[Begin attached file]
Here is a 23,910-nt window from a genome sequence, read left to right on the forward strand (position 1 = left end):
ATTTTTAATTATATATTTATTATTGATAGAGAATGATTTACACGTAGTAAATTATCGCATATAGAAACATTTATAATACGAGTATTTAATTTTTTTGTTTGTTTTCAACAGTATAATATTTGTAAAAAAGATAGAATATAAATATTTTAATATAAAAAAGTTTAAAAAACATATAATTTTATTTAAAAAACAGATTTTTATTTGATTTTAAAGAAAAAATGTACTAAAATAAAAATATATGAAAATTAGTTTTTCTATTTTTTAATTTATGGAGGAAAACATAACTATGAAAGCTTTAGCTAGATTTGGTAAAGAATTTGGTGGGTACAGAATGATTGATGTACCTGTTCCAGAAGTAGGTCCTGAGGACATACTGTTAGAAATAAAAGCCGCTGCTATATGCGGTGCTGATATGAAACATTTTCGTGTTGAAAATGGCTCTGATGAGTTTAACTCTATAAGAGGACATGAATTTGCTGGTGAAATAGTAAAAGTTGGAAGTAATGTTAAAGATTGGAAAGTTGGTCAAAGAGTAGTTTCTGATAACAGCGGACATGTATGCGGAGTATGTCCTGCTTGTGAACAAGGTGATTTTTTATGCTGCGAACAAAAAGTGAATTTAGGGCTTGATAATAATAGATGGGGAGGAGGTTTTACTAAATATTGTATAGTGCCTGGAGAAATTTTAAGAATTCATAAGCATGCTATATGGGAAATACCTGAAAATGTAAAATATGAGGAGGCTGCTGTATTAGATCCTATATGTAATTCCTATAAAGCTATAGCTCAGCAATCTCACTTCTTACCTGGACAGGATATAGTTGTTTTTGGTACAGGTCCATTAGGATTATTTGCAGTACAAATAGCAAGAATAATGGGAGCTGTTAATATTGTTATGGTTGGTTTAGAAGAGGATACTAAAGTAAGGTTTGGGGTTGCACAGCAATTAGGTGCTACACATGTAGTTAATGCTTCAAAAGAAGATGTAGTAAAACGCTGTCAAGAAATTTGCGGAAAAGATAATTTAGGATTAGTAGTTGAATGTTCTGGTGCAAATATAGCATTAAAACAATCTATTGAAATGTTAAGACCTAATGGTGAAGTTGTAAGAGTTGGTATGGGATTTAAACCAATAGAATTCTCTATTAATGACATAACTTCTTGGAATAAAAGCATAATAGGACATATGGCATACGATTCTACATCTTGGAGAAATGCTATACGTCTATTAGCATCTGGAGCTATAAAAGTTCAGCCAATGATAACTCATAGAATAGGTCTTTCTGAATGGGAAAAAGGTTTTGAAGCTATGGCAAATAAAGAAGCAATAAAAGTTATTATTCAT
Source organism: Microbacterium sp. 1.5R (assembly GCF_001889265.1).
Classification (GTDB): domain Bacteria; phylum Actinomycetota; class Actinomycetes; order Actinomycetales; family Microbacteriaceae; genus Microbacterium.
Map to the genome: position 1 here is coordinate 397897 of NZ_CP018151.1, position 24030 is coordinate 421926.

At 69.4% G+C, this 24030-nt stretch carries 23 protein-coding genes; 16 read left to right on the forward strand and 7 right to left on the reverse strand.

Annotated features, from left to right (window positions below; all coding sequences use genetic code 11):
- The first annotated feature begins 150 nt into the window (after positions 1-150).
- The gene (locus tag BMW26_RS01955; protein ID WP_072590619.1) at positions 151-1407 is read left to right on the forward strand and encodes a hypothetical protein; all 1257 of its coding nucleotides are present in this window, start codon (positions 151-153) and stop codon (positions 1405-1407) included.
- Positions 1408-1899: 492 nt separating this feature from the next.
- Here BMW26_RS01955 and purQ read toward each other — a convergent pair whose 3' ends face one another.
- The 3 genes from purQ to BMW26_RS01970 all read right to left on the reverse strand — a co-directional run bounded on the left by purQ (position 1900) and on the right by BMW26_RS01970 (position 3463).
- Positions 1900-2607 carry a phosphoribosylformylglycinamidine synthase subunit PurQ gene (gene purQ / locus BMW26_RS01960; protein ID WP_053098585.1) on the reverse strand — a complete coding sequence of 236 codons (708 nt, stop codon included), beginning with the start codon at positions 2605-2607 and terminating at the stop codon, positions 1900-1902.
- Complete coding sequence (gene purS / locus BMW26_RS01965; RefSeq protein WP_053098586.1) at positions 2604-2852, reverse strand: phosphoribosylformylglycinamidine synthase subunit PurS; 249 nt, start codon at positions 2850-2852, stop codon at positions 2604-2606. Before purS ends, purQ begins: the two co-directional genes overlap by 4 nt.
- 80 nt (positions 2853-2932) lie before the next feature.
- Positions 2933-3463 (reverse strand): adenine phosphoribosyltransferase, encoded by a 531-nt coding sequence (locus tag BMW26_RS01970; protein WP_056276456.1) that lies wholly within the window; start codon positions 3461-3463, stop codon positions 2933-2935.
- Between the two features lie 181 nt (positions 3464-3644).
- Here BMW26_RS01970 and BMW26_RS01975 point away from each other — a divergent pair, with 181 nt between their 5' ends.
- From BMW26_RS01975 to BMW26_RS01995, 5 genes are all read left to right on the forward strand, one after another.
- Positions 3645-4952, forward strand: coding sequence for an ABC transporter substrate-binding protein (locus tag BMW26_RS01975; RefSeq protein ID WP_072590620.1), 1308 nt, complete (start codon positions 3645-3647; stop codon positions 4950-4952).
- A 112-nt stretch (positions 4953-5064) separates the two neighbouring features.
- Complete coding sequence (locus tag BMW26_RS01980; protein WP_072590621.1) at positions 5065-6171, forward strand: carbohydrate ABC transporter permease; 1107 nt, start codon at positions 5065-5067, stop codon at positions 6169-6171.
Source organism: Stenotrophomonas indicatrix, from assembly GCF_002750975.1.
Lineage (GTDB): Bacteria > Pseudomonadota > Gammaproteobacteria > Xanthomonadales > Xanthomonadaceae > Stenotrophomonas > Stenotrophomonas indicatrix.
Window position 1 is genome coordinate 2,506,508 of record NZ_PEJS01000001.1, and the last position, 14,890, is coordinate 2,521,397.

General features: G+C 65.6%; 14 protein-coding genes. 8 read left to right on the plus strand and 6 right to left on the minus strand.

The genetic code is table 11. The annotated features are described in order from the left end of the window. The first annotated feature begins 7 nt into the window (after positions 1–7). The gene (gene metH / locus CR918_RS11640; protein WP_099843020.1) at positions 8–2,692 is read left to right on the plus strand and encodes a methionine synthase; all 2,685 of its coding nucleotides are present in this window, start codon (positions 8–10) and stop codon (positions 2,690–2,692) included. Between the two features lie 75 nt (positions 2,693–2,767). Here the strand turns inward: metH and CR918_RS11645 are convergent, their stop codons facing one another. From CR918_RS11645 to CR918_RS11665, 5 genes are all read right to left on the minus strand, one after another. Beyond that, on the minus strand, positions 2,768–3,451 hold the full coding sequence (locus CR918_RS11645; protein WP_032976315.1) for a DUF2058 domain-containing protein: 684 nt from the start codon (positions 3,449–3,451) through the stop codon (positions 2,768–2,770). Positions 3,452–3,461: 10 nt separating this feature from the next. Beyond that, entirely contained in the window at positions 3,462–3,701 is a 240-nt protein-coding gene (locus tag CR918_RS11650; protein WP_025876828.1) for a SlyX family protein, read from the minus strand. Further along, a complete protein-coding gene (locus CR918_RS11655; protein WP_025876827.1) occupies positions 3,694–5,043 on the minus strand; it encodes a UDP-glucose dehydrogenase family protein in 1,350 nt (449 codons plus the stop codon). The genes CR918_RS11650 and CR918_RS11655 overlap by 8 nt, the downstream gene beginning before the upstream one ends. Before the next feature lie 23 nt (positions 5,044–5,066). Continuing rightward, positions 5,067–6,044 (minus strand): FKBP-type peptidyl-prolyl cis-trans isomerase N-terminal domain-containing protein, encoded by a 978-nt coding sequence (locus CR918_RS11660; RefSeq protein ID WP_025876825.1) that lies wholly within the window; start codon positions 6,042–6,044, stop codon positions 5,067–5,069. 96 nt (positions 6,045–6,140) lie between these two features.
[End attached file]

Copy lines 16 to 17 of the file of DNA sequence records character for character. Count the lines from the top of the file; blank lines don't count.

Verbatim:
- Positions 2933-3463 (reverse strand): adenine phosphoribosyltransferase, encoded by a 531-nt coding sequence (locus tag BMW26_RS01970; protein WP_056276456.1) that lies wholly within the window; start codon positions 3461-3463, stop codon positions 2933-2935.
- Between the two features lie 181 nt (positions 3464-3644).